Blended Learning

Many low-income families get on the Internet with smartphones or tablets. That matters. Here’s why

A new report examines how poor families with children use the Internet

Nolan Young, 3, front, looks at a smart phone while his brother Jameson, right, 4, looks at a smart tablet at their home, in Boston.

Nolan Young, 3, front, looks at a smart phone while his brother Jameson, right, 4, looks at a smart tablet at their home, in Boston.

Nine out of 10 low-income families report that they have some form of Internet access, but between a quarter and a third of them say they most often use smartphones and tablet computers for Internet access, according to a new report released Wednesday in Washington, D.C.

The new report provides a rare analysis of how poor families with children use the Internet, and as such could be useful to policymakers. The finding that up to one out of four low-income people use mobile devices to connect to the Internet was not entirely unexpected, but has important education implications. Children who said they only have access to the Internet via a mobile device were less likely to say they used digital resources for educational or creative purposes, the report found.

The report, “Opportunity for all? Technology and learning in lower-income families,” was to be released Wednesday morning at a forum that can be viewed live online. Hosted by New America Foundation, a nonprofit organization that studies and advocates on social issues, the forum is scheduled to include remarks from Tom Wheeler, the chairman of the Federal Communications Commission.

Related: Poor students often lack a home Internet connection. Is this FCC program a solution?

Victoria Rideout, president of VJR Consulting and a longtime researcher on children and media, and Vikki Katz, an associate professor at Rutgers University and a senior research scientist at the Joan Ganz Cooney Center at Sesame Workshop, co-authored the report. They polled 1,191 parents with children ages 6 to 13 who had incomes below the national median of $63,767 for families with at least one child under the age of 18.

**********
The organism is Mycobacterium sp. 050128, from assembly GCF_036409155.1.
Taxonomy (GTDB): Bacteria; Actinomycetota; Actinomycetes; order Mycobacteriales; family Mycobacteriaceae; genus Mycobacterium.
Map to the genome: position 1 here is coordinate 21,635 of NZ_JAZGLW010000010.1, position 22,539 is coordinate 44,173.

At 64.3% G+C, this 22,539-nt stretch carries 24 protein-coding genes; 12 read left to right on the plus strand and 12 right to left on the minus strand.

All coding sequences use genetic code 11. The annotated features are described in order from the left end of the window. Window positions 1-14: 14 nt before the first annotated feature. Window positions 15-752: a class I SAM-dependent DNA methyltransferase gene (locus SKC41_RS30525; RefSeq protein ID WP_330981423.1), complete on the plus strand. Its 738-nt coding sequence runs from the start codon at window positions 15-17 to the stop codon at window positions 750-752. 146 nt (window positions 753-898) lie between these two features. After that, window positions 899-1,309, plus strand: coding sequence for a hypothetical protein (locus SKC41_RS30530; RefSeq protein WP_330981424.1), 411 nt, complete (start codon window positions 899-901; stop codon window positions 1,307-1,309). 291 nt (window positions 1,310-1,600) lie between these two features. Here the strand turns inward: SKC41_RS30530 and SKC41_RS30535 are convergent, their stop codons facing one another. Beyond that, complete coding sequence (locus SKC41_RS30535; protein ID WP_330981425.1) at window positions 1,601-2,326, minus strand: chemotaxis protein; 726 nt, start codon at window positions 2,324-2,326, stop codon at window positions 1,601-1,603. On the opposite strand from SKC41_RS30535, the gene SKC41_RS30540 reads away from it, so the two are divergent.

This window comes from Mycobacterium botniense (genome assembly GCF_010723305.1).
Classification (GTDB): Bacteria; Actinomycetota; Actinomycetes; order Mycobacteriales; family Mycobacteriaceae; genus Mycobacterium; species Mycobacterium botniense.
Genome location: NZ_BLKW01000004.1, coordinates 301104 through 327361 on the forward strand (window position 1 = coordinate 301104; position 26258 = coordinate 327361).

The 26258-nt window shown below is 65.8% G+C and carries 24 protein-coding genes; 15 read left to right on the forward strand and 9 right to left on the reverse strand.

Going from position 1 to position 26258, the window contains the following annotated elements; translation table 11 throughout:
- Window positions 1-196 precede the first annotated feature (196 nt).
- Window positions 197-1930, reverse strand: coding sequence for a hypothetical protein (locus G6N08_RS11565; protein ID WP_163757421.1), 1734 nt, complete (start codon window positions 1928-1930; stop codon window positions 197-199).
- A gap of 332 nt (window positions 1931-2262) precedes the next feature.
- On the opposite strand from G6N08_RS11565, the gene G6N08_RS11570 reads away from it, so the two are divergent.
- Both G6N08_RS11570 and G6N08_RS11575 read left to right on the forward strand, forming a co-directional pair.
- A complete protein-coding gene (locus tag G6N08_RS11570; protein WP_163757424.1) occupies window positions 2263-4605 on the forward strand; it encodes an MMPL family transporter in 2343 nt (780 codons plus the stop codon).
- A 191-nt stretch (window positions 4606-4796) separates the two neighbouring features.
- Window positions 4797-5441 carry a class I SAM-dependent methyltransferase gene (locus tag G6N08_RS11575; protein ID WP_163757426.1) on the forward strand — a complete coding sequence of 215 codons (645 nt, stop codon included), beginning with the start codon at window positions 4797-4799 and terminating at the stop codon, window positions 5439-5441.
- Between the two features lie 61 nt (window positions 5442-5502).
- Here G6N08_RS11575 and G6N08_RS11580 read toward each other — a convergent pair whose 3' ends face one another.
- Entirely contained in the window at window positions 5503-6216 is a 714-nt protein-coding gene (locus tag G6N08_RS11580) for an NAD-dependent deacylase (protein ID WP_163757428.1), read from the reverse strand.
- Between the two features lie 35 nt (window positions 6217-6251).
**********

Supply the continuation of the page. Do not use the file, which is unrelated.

The researchers also conducted in-person interviews with about 170 Spanish-speaking families in three states. Immigrant Hispanic families, in particular, tend to be less connected to the Internet than other Hispanic families of modest means, the researchers said.

“Not all access is created equal,” Rideout said. “It’s far more nuanced than that.”

The new report found that low-income families value access to the Internet, with an overwhelming majority agreeing that technology helps them learn and be exposed to new ideas. Three out of four parents did worry, however, that children might be exposed to inappropriate content online and that technology “detracts from time spent on other important activities.”

Programs intended to provide reduced-price Internet service to low-income families with children are doing a poor job of signing people up, the report found, confirming a finding previously supported mostly by anecdotal evidence.

Related: FCC votes to increase E-rate funding for school technology

“The programs are currently available, they are not serving the people they are designed to,” Katz said, adding, “We can do better than this.”

One such program, Comcast’s Internet Essentials, by independent accounts is said to be underutilized. The report confirms this. Only 5 percent of those polled said they had signed up for the program. Among those who had tried it, about a quarter said they were not satisfied with the service.

According to families who are the target audience of these programs, and community advocates who serve them, these lower-priced plans are difficult to obtain (users must not have an existing or past-due account) and have features (such as a setup for a plug-in device, rather than cordless connection via Wi-Fi) that make it unhelpful.

Comcast is required to offer the low-cost Internet Essentials plan due to an agreement the company made with the Federal Communications Commission about five years ago. The federal agency receives performance reports created by Comcast, which argues that the program provides a useful service to low-income communities.

This story was written by The Hechinger Report, a nonprofit, independent news organization focused on inequality and innovation in education. Sign up for our newsletter to get a weekly update on blended learning.

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Nichole Dobo

Nichole Dobo is a reporter and the blended learning fellow. Her work has been published in the Los Angeles Times, The Atlantic's online edition, Mind/Shift,… See Archive